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Trees Save More Than 850 Lives a Year, Forest Service Study Says

A new study by U.S. Forest Service researchers puts a hard number on the value of trees to human health.

A new study puts a hard number on the value of trees to human health. U.S. Forest Service scientists and collaborators calculate that trees, by removing air pollution as they respirate, save more than 850 lives a year in the U.S. and prevent 670,000 incidences of acute respiratory symptoms. The study assessed the impact of trees on four pollutants for which the U.S. Environmental Protection Agency has established air quality standards: nitrogen dioxide, ozone, sulfur dioxide and fine particles (less than 2.5 microns in diameter). The researchers calculated that trees remove less than 1 percent of air pollution — but say that even that seemingly small amount has substantial health impacts. The study, “Tree and Forest Effects on Air Quality and Human Health in the United States,” was published recently in the journal Environmental Pollution and is available online.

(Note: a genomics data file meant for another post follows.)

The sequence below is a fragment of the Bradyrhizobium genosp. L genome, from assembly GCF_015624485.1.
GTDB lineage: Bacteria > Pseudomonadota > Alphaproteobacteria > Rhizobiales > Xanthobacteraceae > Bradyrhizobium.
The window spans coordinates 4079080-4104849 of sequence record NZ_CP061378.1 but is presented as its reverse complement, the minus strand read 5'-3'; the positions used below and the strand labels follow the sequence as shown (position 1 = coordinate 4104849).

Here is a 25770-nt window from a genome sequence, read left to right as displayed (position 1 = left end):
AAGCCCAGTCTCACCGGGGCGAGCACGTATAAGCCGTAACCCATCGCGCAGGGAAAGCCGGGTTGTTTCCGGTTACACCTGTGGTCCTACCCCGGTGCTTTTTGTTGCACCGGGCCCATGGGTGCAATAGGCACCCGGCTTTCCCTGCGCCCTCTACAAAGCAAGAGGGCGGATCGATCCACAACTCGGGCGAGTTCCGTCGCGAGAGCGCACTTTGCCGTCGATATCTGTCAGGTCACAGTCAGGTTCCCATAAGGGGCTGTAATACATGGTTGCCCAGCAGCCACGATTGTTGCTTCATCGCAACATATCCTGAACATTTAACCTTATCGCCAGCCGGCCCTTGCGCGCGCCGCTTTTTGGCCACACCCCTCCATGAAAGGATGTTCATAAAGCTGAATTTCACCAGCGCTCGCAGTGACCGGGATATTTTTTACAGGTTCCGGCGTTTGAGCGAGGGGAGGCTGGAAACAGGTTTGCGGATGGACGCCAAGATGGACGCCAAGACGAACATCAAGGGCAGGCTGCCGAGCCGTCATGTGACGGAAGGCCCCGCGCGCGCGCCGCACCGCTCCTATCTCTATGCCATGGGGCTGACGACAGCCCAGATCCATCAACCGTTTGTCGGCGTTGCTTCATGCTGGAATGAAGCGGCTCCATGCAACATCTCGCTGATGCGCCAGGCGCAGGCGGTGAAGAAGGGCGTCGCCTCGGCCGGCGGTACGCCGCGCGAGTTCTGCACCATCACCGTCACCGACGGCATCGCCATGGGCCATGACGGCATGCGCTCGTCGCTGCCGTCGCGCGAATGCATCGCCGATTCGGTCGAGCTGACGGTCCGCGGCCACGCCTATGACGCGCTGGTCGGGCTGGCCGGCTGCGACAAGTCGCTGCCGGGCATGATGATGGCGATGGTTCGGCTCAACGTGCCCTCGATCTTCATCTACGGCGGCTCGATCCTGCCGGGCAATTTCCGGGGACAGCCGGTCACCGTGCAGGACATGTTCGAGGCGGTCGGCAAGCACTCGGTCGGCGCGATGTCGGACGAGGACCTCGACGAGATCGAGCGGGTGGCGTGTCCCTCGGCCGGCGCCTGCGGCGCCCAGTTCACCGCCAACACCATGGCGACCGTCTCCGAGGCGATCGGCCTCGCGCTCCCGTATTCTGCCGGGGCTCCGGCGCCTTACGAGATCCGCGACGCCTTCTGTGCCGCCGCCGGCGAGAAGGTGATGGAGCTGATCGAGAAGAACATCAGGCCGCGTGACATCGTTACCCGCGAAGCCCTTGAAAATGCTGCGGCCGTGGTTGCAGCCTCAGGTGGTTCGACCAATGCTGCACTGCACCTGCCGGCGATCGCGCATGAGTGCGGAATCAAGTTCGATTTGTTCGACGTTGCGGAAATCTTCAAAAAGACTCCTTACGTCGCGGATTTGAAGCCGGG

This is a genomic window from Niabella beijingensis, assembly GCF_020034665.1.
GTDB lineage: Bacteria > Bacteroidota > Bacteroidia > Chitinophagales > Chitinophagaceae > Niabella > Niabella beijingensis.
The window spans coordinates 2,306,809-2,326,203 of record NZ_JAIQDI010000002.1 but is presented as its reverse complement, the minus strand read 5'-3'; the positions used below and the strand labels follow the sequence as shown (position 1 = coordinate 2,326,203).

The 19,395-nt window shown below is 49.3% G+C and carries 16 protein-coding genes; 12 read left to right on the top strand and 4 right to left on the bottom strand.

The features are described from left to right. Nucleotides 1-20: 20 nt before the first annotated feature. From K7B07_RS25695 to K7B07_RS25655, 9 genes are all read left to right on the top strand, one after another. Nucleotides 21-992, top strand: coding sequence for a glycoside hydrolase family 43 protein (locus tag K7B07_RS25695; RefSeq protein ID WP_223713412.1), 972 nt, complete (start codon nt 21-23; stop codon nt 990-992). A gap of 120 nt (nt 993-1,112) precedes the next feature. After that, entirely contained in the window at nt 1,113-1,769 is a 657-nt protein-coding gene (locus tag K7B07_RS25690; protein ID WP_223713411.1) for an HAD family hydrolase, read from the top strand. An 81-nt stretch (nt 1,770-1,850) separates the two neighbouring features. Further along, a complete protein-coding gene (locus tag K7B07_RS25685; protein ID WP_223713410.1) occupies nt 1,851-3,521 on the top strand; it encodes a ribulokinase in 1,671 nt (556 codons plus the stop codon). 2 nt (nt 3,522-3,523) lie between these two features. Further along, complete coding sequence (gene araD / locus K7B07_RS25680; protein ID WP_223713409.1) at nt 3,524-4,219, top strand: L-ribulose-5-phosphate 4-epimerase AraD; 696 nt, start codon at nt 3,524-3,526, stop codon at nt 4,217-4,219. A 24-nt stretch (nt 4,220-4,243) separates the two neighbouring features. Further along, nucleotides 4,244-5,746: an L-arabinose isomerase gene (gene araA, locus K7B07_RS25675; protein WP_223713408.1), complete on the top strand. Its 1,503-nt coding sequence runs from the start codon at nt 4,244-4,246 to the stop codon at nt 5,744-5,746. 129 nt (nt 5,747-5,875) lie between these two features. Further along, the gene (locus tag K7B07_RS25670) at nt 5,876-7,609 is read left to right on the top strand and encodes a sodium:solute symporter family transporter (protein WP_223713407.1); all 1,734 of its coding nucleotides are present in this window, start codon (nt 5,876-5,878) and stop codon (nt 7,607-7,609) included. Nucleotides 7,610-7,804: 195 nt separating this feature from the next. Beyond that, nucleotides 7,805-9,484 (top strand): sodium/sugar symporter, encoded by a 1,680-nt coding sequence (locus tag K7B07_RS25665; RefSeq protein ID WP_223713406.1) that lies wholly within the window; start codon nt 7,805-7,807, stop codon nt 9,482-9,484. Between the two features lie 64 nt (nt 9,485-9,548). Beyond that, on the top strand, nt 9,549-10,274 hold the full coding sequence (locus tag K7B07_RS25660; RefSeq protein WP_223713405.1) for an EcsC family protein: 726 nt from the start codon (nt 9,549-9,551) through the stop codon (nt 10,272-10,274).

Not everything comes up roses when it comes to trees. A study published last year found that trees can add to air pollution by giving off a compound that helps produce lung-damaging particulate matter.



— James Eng, NBC News